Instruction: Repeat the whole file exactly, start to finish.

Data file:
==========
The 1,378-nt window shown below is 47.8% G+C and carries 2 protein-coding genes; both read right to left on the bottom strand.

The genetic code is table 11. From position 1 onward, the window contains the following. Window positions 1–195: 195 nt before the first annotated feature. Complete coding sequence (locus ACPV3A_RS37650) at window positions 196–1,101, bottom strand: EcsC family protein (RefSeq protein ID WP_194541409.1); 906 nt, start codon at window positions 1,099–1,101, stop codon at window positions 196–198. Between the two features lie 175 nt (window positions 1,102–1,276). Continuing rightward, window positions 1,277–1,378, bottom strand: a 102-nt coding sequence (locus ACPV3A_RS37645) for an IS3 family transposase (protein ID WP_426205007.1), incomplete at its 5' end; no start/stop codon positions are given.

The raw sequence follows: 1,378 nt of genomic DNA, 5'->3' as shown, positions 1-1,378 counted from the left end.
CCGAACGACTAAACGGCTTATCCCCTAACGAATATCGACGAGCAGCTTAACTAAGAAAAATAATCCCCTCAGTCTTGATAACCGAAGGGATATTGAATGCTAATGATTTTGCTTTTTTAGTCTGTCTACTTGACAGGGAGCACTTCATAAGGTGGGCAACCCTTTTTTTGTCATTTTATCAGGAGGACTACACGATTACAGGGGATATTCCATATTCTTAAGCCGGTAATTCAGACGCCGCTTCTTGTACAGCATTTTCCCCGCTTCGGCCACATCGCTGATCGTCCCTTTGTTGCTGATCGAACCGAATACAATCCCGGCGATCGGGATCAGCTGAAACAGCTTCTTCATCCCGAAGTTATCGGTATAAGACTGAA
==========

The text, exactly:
The 1,378-nt window shown below is 47.8% G+C and carries 2 protein-coding genes; both read right to left on the bottom strand.

The genetic code is table 11. From position 1 onward, the window contains the following. Window positions 1–195: 195 nt before the first annotated feature. Complete coding sequence (locus ACPV3A_RS37650) at window positions 196–1,101, bottom strand: EcsC family protein (RefSeq protein ID WP_194541409.1); 906 nt, start codon at window positions 1,099–1,101, stop codon at window positions 196–198. Between the two features lie 175 nt (window positions 1,102–1,276). Continuing rightward, window positions 1,277–1,378, bottom strand: a 102-nt coding sequence (locus ACPV3A_RS37645) for an IS3 family transposase (protein ID WP_426205007.1), incomplete at its 5' end; no start/stop codon positions are given.

The raw sequence follows: 1,378 nt of genomic DNA, 5'->3' as shown, positions 1-1,378 counted from the left end.
CCGAACGACTAAACGGCTTATCCCCTAACGAATATCGACGAGCAGCTTAACTAAGAAAAATAATCCCCTCAGTCTTGATAACCGAAGGGATATTGAATGCTAATGATTTTGCTTTTTTAGTCTGTCTACTTGACAGGGAGCACTTCATAAGGTGGGCAACCCTTTTTTTGTCATTTTATCAGGAGGACTACACGATTACAGGGGATATTCCATATTCTTAAGCCGGTAATTCAGACGCCGCTTCTTGTACAGCATTTTCCCCGCTTCGGCCACATCGCTGATCGTCCCTTTGTTGCTGATCGAACCGAATACAATCCCGGCGATCGGGATCAGCTGAAACAGCTTCTTCATCCCGAAGTTATCGGTATAAGACTGAA